Volume 2, Issue B ::: June 1998
Welcome to Focus on Basics
Since September, 1997, researchers affiliated with the National Center for the Study of Adult Learning and Literacy (NCSALL) have been conducting studies on a variety of topics of concern to the field of adult literacy. I have described some of them in the column Focus on Research, which appears in each issue. The first results are now ready for the public.
In our cover article, John Tyler presents his research on the economic impact of the General Educational Development (GED) credential. Using a methodology new to GED-impact research, Tyler and his colleagues find that the GED has a substantial economic impact for young white GED holders whose scores hover near the passing line on the tests. That impact is not found for nonwhites. These findings are both encouraging and troubling.
Tyler has also been examining the process of passing the GED. Who passes the first time? How do pass rates change because of the retest option? Which tests are the biggest barriers to passing, and does that vary by gender or race? Tyler's preliminary findings are described in Focus on Research.
Thanks to this research, we know more about the patterns of who passes the GED and what impact it has on income. How do people prepare students for the tests? Anson Green, Jamie Barron Jones, and Cynthia Zengler share with us processes they went through to develop intake and instructional strategies that work.
The GED is a widely recognized credential, but many people outside of the field of adult literacy do not know that it is offered in French and Spanish as well as English. Anastasia Cotton and Bertha Cant?-Luj· provide us with a look at the Spanish GED program in DoŇ Ana County, New Mexico.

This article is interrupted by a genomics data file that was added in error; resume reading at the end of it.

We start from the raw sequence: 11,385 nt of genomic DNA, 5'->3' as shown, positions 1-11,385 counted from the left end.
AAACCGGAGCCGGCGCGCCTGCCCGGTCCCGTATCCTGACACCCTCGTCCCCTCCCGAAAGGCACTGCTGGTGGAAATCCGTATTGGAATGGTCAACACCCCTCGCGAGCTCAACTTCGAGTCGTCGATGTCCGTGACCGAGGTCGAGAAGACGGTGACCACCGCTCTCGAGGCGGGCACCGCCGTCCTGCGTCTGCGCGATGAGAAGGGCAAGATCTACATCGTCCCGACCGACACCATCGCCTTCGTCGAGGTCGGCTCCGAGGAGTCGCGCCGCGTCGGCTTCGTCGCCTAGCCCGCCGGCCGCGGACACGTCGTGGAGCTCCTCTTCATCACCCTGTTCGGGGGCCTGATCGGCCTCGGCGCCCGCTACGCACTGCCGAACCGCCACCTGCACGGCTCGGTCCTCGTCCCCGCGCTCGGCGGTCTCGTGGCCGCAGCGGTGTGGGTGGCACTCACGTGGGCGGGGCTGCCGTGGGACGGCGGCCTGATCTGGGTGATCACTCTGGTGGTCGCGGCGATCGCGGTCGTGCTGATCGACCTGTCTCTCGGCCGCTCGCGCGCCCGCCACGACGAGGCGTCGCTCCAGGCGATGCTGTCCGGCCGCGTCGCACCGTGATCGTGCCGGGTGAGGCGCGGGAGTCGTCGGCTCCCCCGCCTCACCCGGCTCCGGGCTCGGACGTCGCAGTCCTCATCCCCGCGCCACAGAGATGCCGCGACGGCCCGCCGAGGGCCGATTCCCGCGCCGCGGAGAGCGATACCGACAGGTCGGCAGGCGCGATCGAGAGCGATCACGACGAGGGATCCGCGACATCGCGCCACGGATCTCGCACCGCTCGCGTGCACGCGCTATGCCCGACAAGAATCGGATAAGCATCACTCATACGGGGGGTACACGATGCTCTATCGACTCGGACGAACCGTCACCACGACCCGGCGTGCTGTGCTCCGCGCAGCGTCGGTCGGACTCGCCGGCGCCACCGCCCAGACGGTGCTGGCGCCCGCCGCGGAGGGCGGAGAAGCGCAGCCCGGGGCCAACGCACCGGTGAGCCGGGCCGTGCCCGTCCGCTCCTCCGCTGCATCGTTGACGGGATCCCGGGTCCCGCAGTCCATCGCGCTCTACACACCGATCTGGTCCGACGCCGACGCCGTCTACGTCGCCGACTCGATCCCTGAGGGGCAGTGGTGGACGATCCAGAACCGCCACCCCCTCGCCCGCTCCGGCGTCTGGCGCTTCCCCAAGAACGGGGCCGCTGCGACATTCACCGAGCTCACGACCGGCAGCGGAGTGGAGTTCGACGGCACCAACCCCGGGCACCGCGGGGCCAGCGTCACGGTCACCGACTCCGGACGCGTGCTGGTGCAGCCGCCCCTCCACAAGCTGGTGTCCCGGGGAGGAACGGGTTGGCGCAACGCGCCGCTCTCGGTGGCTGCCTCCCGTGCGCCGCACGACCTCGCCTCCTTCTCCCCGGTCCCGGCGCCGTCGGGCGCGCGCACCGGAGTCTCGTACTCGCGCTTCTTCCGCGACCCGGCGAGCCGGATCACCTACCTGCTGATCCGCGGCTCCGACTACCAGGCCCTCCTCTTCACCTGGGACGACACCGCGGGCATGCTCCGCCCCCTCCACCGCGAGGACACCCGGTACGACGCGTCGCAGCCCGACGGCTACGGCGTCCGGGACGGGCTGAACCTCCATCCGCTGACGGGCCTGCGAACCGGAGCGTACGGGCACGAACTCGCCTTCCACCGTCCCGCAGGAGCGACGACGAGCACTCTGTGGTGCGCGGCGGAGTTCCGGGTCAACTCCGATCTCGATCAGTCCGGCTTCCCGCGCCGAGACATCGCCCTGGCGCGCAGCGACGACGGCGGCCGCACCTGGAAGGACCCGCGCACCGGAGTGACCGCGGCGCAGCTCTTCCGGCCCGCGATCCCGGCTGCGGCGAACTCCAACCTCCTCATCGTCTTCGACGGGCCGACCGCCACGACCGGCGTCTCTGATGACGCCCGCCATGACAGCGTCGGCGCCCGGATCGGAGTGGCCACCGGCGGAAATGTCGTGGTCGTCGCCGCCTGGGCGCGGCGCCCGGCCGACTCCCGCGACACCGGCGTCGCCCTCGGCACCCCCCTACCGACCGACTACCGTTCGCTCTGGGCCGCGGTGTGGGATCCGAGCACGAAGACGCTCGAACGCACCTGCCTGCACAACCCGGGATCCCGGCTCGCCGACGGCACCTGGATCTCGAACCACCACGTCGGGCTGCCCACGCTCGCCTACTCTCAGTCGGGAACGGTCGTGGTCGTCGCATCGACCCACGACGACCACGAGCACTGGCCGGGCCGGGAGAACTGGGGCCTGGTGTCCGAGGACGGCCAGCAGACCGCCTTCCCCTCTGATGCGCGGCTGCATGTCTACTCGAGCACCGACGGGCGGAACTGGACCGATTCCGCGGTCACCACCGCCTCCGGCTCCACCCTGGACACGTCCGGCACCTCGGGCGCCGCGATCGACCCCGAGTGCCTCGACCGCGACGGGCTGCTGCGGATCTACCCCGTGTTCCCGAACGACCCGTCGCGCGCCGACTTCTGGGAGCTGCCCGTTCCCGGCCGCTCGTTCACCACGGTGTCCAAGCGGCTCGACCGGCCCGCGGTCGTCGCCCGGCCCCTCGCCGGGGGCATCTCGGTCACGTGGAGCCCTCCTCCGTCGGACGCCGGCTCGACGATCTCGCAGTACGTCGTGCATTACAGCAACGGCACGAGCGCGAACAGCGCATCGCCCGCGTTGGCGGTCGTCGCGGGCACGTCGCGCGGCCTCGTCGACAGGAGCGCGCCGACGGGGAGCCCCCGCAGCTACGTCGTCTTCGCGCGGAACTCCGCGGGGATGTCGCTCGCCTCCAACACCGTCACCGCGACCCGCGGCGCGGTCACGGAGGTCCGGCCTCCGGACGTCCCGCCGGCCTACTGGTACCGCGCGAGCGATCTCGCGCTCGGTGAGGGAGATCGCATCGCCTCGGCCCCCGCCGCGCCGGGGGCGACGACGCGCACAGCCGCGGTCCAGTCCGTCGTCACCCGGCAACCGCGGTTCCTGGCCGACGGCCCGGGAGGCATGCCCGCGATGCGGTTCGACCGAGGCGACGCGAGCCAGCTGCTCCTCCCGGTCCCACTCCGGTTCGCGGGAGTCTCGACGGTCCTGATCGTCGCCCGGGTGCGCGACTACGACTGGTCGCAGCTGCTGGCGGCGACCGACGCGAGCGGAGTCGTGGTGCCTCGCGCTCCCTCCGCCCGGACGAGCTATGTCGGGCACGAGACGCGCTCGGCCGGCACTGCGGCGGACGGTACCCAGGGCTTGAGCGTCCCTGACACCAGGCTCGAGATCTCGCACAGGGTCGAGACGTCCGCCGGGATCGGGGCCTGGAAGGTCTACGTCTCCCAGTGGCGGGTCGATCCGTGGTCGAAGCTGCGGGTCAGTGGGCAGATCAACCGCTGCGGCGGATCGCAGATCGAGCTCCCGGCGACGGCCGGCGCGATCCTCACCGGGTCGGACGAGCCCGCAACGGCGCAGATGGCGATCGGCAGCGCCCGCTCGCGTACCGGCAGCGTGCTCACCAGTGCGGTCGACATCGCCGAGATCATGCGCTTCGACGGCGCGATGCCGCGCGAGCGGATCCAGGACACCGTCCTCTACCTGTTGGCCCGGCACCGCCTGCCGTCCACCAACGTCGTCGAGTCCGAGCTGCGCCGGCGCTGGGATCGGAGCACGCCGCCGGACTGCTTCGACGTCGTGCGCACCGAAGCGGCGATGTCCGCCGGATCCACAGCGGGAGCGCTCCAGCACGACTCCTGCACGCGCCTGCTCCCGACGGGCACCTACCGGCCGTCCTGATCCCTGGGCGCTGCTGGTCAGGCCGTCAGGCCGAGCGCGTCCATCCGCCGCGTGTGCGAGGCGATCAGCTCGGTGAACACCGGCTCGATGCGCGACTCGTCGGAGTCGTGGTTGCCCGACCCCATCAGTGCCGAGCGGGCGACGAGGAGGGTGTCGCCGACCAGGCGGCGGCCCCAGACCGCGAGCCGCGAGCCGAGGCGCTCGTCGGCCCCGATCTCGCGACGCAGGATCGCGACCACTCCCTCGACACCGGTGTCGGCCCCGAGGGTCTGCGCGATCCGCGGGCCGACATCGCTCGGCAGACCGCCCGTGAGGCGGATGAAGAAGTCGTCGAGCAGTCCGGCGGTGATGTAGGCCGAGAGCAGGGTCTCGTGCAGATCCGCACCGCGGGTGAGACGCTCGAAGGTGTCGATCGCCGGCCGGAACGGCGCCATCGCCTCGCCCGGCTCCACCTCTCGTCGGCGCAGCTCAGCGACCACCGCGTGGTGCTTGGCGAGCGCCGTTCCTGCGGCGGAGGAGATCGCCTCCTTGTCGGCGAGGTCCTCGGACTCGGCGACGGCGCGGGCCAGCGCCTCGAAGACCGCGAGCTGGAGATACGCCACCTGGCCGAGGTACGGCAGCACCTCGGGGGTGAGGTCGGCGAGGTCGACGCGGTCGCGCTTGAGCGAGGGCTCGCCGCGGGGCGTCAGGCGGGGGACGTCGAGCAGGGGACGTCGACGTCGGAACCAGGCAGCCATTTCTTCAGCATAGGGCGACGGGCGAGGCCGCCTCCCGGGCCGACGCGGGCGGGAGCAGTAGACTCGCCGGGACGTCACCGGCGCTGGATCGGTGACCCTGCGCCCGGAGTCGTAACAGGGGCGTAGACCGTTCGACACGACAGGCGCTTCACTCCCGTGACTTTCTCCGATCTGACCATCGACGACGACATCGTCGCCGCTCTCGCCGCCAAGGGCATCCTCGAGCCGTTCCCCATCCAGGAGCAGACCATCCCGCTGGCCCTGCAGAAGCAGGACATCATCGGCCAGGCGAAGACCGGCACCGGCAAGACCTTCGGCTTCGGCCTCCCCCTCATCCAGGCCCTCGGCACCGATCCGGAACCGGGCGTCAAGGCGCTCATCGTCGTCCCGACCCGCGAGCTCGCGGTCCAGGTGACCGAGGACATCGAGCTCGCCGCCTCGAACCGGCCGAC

As you teach the GED, or pre-GED, or English for speakers of other languages, do you use materials drawn from the lives of your students, or do you have a favorite text that works for you? Do the learners in your program help set program policy and determine curriculum and materials? NCSALL researchers Victoria Purcell-Gates, Sophie Degener, and Erik Jacobson have developed a map' of practices along these two dimensions: the degree of relevance to the lives of learners of materials, and the degree of participation in class and program decision making held by learners. A report on their work begins on page 11.
We urge you to consider the research findings and their application to practice that we have presented in this issue. Contact us with your thoughts on the instructional and policy implications they raise.
On a different note, we were greatly saddened to learn that Michael Pritza, an ABE/GED instructor in the Gilmer Country Reading Program, Ellijay, Georgia, passed away on April 26th. Michael wrote about his experiences shifting from individualized instruction to classes and group discussion in the last issue of Focus on Basics. His contributions to the field and to his program are valued; he will be missed.